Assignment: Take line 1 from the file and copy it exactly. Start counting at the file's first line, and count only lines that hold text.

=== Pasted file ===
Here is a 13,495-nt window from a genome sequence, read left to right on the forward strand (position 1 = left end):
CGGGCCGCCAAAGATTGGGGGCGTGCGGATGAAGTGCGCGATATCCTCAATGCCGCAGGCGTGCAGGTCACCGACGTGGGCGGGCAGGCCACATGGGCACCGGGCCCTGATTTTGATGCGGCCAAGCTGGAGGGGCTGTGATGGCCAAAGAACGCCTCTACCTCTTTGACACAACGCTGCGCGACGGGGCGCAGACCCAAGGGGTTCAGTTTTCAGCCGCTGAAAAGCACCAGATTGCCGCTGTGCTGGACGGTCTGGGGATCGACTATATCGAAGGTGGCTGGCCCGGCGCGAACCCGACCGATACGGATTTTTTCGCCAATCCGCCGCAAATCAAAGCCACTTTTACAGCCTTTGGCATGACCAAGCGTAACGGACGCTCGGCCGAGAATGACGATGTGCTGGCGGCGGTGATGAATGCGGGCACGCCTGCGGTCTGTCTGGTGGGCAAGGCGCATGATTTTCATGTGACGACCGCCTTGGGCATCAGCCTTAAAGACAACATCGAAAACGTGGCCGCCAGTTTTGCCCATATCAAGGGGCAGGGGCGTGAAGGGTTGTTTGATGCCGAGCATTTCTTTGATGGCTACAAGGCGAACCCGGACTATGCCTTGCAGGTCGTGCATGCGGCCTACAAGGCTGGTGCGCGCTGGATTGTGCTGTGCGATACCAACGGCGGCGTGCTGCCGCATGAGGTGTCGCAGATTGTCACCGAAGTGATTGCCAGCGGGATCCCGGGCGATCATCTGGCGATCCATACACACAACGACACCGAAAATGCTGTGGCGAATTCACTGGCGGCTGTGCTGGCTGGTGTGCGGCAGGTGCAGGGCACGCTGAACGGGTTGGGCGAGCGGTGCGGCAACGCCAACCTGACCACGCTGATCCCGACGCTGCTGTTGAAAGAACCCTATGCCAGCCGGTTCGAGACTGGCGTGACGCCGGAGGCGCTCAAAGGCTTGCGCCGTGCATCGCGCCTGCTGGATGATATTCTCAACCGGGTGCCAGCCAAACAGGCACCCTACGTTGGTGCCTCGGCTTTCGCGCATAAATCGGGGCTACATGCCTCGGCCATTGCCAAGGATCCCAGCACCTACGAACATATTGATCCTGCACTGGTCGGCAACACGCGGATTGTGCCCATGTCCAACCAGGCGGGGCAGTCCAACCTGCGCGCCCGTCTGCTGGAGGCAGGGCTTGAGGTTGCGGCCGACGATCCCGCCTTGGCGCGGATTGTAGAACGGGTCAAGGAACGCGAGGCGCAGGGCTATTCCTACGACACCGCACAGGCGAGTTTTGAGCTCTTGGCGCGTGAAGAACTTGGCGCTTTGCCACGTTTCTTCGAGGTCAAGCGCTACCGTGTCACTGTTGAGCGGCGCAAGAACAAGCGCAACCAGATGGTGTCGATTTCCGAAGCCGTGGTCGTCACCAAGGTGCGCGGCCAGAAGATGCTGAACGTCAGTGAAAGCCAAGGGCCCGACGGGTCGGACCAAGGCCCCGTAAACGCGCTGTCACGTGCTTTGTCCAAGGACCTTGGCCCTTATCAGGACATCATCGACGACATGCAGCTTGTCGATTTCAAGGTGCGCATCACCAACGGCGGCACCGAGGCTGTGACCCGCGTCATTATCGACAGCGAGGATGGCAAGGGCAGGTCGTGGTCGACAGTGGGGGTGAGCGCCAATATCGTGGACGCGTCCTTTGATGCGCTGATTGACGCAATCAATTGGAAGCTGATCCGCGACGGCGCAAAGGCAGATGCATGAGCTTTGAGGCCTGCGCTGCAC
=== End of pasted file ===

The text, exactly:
Here is a 13,495-nt window from a genome sequence, read left to right on the forward strand (position 1 = left end):